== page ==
13-century miniature of Queen Urraca presiding the Court from Tumbo A codex
Santiago de Compostela Cathedral
|Queen of León, Castile, and Galicia|
|Died||8 March 1126 (aged 46)|
Saldaña on the Río Carrión in Castilla
|Spouse||Raymond of Burgundy|
Alfonso I of Aragon and Navarre (annulled)
Alfonso VII of León and Castile
Fernando Pérez Furtado (illegitimate)
Elvira Pérez de Lara (illegitimate)
|Father||Alfonso VI of León and Castile|
|Mother||Constance of Burgundy|
Urraca (April 1079 – 8 March 1126) called the Reckless (la Temeraria), was Queen of León, Castile, and Galicia from 1109 until her death in childbirth. She claimed the imperial title as suo jure Empress of All the Spains and Empress of All Galicia.
Born in Burgos, Urraca was the eldest and only surviving child of Alfonso VI of León with his second wife Constance of Burgundy; for this, she was heir presumptive of the Kingdoms of Castile and León until 1107, when her father recognized his illegitimate son Sancho as his heir.
Urraca’s place in the line of succession made her the focus of dynastic politics, and she became a child bride at age eight (1087) to Raymond of Burgundy, a mercenary adventurer. Urraca's marriage to Raymond was part of Alfonso VI's diplomatic strategy to attract cross-Pyrenees alliances. Author Bernard F. Reilly suggests that, rather than a betrothal, the eight-year-old Urraca was fully wedded to Raymond of Burgundy, as he almost immediately appears in protocol documents as Alfonso VI's son-in-law, a distinction that would not have been made without the marriage. Reilly doubts that the marriage was consummated until Urraca was 13, as she was placed under the protective guardianship of a trusted magnate. Her pregnancy and stillbirth at age 14 suggest that the marriage was indeed consummated when she was 13 or 14 years old.
In addition to this stillborn child, Urraca gave birth to two more children by Raymond: a daughter, Sancha Raimúndez (born after 11 November 1095 and before 1102) and a son, Alfonso Raimúndez, who would become Alfonso VII (born 1 March 1105). Raymond died in 1107, leaving Urraca a widow with two small children.
Urraca became again an heir presumptive after the death of her half-brother Sancho at the Battle of Uclés in 1108. Alfonso VI reunited the nobles of the Kingdom in Toledo and announced that his widowed daughter was the chosen one to succeeded him. The nobles agreed with the royal designation but demanded that Urraca should marry again. Several candidates for the hand of the heiress to the thrones of León and Castile appeared immediately, including counts Gómez González and Pedro González de Lara. Alfonso VI feared that the rivalries between Castilian and Leonese nobles would be increased if she married any of these suitors and decided that his daughter should wed Alfonso I of Aragon, known as the Battler, opening the opportunity for uniting León-Castile with Aragon.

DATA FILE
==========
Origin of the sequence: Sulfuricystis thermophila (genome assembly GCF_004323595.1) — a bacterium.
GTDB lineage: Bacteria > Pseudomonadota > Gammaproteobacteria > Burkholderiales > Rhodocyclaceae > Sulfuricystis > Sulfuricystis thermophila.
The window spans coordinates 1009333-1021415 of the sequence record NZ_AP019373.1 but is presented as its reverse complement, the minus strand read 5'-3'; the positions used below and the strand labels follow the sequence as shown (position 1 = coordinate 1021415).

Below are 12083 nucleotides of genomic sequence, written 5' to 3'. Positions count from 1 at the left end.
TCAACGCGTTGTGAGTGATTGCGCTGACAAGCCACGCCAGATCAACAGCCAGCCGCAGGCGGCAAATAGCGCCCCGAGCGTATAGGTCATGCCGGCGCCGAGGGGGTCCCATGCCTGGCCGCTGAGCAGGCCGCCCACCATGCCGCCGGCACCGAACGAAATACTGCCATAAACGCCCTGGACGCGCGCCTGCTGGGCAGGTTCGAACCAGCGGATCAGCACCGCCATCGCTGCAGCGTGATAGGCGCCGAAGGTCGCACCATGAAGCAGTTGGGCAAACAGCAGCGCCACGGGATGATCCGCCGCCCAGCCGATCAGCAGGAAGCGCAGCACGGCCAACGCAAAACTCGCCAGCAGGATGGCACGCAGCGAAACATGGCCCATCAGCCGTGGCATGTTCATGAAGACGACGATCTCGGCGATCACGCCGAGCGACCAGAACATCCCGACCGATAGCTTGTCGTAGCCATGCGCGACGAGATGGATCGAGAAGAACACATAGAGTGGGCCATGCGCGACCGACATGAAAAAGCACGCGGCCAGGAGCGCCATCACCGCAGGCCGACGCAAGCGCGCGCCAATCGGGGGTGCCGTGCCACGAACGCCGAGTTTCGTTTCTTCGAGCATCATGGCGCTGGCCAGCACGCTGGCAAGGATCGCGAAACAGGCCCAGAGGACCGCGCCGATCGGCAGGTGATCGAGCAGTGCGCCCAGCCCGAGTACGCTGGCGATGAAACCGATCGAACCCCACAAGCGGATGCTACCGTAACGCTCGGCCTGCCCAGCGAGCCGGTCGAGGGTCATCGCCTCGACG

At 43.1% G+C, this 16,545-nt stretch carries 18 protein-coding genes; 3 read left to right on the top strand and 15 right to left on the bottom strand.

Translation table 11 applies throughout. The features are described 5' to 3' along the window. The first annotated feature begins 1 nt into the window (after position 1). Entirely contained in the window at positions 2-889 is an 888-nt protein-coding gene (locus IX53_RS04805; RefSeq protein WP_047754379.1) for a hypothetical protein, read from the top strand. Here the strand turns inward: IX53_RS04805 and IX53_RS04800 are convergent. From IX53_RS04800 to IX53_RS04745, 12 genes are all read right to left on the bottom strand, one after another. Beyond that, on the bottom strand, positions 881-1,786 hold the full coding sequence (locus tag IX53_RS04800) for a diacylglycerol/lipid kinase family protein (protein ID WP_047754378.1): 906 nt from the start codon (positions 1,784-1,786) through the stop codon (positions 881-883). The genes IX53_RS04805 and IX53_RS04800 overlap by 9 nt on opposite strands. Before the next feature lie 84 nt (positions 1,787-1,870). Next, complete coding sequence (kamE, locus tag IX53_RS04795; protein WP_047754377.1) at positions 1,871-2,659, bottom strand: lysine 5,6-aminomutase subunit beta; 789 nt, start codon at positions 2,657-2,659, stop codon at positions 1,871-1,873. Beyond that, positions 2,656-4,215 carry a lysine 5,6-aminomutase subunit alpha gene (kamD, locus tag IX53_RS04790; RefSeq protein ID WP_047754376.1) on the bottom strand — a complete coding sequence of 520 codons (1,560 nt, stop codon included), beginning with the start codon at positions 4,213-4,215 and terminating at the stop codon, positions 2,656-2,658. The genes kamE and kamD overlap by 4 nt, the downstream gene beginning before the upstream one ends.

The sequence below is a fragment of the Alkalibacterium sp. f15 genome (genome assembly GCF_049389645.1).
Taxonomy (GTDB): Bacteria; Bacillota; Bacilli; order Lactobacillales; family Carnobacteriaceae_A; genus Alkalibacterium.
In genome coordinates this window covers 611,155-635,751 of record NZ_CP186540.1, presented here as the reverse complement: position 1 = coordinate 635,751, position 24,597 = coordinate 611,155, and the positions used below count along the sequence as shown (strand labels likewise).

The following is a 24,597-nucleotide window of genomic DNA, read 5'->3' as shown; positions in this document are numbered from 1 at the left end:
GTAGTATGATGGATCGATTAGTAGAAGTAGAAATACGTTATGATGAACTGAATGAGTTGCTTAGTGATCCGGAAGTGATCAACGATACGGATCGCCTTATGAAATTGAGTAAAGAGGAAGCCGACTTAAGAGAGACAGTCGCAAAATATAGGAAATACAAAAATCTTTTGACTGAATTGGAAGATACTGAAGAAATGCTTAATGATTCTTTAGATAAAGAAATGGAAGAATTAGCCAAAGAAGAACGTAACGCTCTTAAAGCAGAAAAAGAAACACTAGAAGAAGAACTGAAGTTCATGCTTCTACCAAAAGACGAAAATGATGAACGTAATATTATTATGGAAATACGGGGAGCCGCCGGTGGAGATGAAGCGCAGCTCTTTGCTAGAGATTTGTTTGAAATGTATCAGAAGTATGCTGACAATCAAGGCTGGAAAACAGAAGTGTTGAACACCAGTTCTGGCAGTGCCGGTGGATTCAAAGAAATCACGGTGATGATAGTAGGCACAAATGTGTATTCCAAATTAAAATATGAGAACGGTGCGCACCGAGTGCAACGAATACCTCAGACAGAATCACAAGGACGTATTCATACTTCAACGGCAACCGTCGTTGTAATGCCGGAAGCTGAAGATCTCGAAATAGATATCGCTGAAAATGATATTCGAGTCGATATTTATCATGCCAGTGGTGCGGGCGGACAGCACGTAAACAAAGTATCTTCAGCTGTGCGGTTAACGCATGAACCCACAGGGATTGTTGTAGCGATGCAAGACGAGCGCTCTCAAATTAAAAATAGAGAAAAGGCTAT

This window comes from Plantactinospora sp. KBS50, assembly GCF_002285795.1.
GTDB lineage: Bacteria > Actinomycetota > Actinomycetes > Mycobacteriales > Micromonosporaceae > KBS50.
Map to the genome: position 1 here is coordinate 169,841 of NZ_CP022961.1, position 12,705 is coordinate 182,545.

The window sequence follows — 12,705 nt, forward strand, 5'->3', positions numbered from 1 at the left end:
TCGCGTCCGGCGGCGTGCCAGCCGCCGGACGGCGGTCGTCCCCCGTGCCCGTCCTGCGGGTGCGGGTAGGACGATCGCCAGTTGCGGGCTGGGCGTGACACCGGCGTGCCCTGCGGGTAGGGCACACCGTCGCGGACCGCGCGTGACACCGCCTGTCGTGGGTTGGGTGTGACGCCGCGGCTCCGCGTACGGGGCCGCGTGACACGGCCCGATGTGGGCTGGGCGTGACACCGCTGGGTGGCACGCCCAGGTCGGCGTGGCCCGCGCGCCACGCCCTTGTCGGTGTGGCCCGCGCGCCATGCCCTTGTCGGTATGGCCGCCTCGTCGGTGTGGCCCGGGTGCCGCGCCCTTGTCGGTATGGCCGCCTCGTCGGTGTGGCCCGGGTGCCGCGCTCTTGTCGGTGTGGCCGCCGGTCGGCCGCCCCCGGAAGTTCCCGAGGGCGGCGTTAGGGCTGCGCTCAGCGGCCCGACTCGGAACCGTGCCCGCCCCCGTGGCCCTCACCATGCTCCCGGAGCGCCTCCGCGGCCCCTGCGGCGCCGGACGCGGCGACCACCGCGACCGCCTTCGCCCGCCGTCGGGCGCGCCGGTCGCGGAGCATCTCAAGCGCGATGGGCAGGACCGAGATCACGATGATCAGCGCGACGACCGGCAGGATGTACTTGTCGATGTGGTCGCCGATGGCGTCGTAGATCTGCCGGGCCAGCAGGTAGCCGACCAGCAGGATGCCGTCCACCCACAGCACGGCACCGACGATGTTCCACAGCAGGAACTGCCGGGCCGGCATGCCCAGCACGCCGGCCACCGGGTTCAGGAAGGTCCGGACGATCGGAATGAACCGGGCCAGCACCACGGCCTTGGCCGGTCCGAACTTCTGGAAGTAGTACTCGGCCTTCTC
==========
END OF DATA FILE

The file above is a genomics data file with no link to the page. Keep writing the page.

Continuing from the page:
Marriage negotiations were still underway when Alfonso VI died on 29 June/1 July 1109 and Urraca became queen. Many of Alfonso VI’s advisers and leading magnates in the kingdom formed a “quiet opposition” to the marriage of the queen to the King of Aragon. According to Bernard F. Reilly, these magnates feared the influence the King of Aragon might attempt to wield over Urraca and over Leonese politics.
Urraca protested against the marriage but honoured her late father's wishes (and the Royal Council's advice) and continued with the marriage negotiations, though she and her father’s closest advisers were growing weary of Alfonso I's demands. Despite the advisers' opposition, the prospect of Count Henry of Portugal filling any power vacuum led them to go ahead with the marriage which took place in early October 1109 at the Castle of Monzón de Campos, with the major of the fortress, Pedro Ansúrez, acting as godfather of the wedding. As events unfolded, these advisers underestimated Urraca's political prowess, and later advised her to end the marriage.